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...presumed to be subject to the legislative power of the State; from which it follows that immunities conferred by charter are to be treated as exceptions to an otherwise controlling rule. This principle was recognized by Chief Justice Marshall in the case of Providence Bank _v._ Billings, in which he held that in the absence of express stipulation or reasonable implication to the contrary in its charter, the bank was subject to the taxing power of the State, notwithstanding thatThe power to tax is the power to destroy.
Corporations and the Police Power.--And of course the same principle is equally applicable to the exercise by the State of its police powers. Thus, in what was perhaps the leading case before the Civil War, the Supreme Court of Vermont held that the legislature of that State had the right, in furtherance of the public safety, to require chartered companies operating railways to fence in their tracks and provide cattle yards. In a matter of this nature, said the Court, corporations are... Marshall, John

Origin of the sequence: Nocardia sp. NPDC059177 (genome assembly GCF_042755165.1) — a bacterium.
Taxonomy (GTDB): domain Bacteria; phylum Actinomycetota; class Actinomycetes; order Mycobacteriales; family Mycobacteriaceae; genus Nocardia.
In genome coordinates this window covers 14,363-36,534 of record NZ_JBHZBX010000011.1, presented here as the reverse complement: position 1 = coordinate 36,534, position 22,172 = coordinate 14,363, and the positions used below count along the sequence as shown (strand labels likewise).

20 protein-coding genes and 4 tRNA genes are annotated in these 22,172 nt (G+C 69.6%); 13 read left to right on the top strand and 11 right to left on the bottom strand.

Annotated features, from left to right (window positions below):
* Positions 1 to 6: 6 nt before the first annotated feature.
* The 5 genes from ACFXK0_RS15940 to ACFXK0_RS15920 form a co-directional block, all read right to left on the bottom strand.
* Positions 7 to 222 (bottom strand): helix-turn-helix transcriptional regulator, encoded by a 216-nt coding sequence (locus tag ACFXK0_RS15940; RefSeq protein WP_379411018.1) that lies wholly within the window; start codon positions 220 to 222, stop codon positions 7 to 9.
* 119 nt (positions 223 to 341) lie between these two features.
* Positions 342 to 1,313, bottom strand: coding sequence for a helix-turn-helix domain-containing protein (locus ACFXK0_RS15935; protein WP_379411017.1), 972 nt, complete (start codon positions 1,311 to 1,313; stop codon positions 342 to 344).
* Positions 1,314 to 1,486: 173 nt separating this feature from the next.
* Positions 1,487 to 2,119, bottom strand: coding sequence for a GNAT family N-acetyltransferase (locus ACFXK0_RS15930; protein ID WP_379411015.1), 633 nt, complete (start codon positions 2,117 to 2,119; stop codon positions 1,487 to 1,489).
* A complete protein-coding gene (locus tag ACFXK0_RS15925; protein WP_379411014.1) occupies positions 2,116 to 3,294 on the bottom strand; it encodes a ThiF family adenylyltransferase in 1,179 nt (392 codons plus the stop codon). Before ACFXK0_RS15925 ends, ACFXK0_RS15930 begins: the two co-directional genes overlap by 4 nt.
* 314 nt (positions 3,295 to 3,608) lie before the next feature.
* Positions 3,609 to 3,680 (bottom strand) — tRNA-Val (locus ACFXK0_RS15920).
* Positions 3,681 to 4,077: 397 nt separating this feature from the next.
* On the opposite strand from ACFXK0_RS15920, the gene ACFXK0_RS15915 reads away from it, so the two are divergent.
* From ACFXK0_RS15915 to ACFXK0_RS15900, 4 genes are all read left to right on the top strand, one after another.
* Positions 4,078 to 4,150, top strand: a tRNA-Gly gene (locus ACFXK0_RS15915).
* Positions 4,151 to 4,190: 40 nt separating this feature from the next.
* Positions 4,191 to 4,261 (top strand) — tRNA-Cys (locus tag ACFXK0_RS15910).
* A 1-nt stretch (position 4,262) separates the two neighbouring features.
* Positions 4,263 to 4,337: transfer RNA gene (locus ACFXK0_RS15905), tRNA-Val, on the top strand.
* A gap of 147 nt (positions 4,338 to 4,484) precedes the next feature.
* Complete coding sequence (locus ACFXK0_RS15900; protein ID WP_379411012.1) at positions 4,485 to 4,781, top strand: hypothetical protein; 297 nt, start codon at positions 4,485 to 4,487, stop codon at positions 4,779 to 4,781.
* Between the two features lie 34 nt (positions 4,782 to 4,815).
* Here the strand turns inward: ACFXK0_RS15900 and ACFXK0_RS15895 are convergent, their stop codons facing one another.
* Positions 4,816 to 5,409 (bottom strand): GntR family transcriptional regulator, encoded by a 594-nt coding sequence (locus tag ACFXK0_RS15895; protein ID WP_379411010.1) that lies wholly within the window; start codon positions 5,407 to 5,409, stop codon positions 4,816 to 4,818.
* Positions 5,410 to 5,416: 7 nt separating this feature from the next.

Source: This quotation comes from the words of DANIEL WEBSTER and those of JOHN MARSHALL in the Supreme Court case, McCulloch v. Maryland.Webster, in arguing the case, said: An unlimited power to tax involves, necessarily, a power to destroy, 17 U.S. 327 .In his decision, Chief Justice Marshall said: That the power of taxing it [the bank] by the States may be exercised so as to destroy it, is too obvious to be denied , and That the power to tax involves the power to destroy [is] not to be denied . · Excerpt from The Constitution of the United States of America: Analysis and Interpretation Annotations of Cases Decided by the Supreme Court of the United States to June 30, 1952 · This quote is about taxes and taxation · Search on Google Books to find all references and sources for this quotation.
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